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Since the end of World War II, employer-sponsored health care coverage has been exempt from taxable income. As a result, two out of every three non-elderly Americans are insured through their employer, making health care benefits a core pillar of compensation for the middle class and the foundation of America’s system of health care coverage.
Despite the exemption’s broad benefit for tens of millions of people, Washington’s primary deficit-reduction proposals — Domenici-Rivlin and Simpson-Bowles — would cap and then phase out the exemption for employer-sponsored coverage, exposing the benefits to taxation for the first time in more than six decades
The result of such a move would run completely counter to the stated goal of deficit reduction.
Expert analysis of these proposals has concluded that eliminating the tax exemption reduces health care coverage for millions of Americans and would increase long-term federal spending obligations, driving millions out of their existing coverage into federally subsidized coverage. It would also erode self-insured health care plans and multi-employer health care plans that operate on a nonprofit basis.
Defying conventional wisdom about Washington, D.C., we have joined together as a Democrat and Republican in an effort to convince the super committee that this idea is a nonstarter. Over the past weeks, we have collected more than 80 bipartisan co-signers on a letter urging the committee to oppose the taxation of health care benefits.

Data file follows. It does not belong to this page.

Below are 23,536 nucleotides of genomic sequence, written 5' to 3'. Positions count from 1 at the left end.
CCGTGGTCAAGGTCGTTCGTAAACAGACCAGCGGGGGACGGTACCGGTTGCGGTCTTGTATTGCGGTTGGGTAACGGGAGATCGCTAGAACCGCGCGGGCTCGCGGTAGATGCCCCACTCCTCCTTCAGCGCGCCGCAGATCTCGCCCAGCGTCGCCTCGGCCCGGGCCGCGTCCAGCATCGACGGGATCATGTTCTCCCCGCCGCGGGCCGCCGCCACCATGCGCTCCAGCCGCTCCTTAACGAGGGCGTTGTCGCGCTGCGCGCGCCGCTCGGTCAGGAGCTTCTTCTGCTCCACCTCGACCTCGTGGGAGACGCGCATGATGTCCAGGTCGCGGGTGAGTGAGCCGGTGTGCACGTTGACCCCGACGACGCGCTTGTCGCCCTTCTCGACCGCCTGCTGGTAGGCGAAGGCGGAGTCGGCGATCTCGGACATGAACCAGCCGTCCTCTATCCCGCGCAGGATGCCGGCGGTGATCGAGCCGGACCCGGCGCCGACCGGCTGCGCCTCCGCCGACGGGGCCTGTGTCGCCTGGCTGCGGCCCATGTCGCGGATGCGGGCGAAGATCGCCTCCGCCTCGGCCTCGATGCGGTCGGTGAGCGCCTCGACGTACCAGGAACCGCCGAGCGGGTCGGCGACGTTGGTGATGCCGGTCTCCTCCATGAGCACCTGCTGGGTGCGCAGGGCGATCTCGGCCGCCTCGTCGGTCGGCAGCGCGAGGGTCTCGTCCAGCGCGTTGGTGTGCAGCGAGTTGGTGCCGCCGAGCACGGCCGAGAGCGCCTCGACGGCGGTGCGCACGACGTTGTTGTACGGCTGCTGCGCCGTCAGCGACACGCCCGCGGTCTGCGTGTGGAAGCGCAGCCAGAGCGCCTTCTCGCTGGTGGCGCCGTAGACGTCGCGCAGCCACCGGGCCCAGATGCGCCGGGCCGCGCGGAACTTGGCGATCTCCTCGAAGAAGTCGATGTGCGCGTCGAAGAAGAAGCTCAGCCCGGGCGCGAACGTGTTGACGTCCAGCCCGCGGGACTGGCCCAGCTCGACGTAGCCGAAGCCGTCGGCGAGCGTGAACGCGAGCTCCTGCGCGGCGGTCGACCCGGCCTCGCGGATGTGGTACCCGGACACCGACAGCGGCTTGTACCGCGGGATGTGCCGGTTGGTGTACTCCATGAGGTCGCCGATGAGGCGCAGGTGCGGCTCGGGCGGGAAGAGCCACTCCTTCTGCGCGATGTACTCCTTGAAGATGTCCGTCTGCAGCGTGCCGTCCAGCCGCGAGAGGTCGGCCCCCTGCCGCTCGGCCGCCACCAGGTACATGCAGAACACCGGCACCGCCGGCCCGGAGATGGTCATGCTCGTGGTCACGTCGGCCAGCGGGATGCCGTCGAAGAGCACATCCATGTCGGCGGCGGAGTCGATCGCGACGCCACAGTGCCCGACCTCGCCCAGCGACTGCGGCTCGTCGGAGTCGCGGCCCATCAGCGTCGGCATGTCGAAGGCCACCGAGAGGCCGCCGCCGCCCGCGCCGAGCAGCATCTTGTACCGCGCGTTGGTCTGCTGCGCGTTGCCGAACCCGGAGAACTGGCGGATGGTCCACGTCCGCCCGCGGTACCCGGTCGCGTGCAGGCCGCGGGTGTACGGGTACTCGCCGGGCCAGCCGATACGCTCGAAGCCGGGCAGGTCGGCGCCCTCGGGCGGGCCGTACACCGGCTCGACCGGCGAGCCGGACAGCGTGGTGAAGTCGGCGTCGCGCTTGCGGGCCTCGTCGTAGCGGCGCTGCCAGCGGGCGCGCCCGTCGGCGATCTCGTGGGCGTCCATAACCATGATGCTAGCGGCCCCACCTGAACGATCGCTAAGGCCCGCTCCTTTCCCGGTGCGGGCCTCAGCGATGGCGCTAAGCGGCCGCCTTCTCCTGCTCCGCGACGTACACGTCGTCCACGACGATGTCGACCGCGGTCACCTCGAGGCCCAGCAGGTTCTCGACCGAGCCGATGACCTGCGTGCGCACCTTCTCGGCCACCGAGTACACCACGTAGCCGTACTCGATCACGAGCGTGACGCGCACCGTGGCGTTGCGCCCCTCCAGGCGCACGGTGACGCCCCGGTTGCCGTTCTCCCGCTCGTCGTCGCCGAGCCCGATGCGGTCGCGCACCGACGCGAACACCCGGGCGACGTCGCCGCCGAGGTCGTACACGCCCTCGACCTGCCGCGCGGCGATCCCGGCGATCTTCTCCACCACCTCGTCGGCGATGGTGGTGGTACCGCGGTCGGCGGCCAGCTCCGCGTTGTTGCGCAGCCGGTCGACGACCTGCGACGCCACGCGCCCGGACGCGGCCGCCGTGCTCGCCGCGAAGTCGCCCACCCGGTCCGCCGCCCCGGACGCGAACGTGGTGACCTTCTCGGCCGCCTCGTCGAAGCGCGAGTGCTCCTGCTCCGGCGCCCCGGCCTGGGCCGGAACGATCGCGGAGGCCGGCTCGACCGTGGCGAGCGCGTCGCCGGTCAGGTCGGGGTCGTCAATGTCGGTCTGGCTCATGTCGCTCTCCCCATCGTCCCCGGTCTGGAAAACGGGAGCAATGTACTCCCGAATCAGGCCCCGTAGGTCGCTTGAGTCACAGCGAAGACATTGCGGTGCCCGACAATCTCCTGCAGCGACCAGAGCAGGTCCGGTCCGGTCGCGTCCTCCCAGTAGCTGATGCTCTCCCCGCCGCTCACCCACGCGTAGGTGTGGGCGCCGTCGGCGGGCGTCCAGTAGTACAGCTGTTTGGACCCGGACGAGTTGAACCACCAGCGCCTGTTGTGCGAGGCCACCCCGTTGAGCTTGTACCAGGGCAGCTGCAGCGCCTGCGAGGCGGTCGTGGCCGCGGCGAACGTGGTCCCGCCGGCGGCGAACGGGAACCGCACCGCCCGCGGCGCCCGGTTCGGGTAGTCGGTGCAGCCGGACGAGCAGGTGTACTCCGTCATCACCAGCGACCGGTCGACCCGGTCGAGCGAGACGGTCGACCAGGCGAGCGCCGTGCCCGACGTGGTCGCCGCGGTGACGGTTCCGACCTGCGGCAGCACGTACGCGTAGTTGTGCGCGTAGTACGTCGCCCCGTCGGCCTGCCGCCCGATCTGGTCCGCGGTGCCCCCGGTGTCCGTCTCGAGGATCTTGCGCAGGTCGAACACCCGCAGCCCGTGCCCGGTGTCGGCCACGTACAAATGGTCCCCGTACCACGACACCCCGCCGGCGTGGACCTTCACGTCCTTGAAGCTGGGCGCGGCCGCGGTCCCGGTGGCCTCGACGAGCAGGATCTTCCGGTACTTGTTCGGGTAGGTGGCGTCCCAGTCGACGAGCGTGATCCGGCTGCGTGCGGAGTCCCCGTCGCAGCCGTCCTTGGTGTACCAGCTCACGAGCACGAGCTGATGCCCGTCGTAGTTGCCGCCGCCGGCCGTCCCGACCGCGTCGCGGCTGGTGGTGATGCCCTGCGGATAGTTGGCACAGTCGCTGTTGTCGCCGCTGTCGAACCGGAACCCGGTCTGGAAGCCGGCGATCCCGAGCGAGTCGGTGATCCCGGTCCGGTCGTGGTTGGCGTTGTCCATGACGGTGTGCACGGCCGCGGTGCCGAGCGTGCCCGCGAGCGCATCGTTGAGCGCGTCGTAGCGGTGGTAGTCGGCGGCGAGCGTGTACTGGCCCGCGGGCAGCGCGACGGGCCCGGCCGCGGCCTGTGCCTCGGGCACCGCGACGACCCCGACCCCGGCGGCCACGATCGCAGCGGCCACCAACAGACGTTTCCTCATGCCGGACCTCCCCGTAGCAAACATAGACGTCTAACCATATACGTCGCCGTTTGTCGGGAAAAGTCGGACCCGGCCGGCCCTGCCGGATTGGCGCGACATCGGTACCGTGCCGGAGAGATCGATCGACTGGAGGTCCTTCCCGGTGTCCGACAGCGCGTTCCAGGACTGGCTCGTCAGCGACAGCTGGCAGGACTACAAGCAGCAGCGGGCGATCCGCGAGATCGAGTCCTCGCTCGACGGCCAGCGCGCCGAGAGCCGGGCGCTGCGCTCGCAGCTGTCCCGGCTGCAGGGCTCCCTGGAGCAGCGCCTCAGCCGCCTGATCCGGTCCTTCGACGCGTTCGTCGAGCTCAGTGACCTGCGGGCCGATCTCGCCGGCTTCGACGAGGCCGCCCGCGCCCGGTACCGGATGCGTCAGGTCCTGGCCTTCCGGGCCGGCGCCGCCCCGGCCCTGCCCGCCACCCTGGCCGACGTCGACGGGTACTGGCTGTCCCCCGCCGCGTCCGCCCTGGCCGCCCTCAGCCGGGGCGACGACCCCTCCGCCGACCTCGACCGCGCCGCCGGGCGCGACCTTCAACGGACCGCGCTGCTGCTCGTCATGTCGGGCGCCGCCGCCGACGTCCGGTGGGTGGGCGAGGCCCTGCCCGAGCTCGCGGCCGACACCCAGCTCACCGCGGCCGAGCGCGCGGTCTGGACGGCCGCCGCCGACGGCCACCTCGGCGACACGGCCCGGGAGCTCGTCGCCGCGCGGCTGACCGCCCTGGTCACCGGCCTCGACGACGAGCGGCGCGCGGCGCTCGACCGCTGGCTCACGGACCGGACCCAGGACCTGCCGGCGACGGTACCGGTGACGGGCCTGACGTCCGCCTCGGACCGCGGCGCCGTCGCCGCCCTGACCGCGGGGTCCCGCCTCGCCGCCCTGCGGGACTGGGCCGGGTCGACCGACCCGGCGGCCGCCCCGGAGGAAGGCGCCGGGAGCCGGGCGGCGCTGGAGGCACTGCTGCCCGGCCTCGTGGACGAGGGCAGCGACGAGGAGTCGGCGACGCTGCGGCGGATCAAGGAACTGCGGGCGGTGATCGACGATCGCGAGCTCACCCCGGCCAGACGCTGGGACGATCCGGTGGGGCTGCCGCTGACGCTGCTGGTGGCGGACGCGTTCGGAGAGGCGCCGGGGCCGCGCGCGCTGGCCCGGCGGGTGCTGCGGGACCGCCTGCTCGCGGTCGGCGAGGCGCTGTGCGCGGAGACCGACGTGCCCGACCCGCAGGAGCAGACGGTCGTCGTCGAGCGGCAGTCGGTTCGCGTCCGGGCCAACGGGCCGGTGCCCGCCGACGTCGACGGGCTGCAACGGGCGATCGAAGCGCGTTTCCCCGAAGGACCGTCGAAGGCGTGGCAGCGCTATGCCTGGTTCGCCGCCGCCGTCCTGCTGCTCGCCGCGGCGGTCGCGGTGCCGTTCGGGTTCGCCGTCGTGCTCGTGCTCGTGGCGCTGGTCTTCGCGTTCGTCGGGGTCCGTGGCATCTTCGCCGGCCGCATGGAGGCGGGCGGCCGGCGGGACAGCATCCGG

At the heart of these proposals are the inaccurate notions that tax exclusion leads to excessively generous benefits and overutilization of care and that high-premium plans tend to exist exclusively among high-income earners. A study published in Health Affairs, “Taxing Cadillac Health Plans May Produce Chevy Results,” concluded that richness in benefits explains less than 4 percent of variation in premiums, discrediting the claim about generous policies and overutilization.
Premiums are not tied to benefits as much as they are attributed to factors such as region, firm size, workforce age and riskiness of profession.
A study on the “Cadillac tax” proposal conducted by the American Academy of Actuaries in January 2010 concluded that the proposal would disproportionately affect early retirees by a striking margin, not because their plans are more generous but because they are more expensive to cover. The report also concluded that small businesses and high-risk professions would also be affected disproportionately, again, not based on generosity of benefits but because of long-standing actuarial realities.
Further, a recent survey conducted by Mercer found that an average employer-sponsored plan in the Northeast is about 23 percent more costly than in the South, and plans at firms where the average employee age is 45 or older are 7 percent more expensive on average for comparable benefits.
Proposals to cap and to rescind tax exclusions for employer-sponsored health care coverage would have a disproportionately negative effect on millions of Americans who currently obtain coverage through their employers.
As the tax preferences are phased out, employees in the high-cost regions, in high-risk fields, in smaller firms — all factors beyond personal control and unrelated to overutilization or excessive benefits — would be disproportionately affected. And as more employers drop coverage as a result of these changes, economies of scale inherent in the employer-sponsored system will be lost. Both outcomes would shift costs instead of producing savings.
Our country faces serious fiscal challenges today, and the super committee has a formidable task ahead of it. But undermining our existing employer-sponsored health care coverage would not fix our budget issues. In fact, it could make them significantly worse.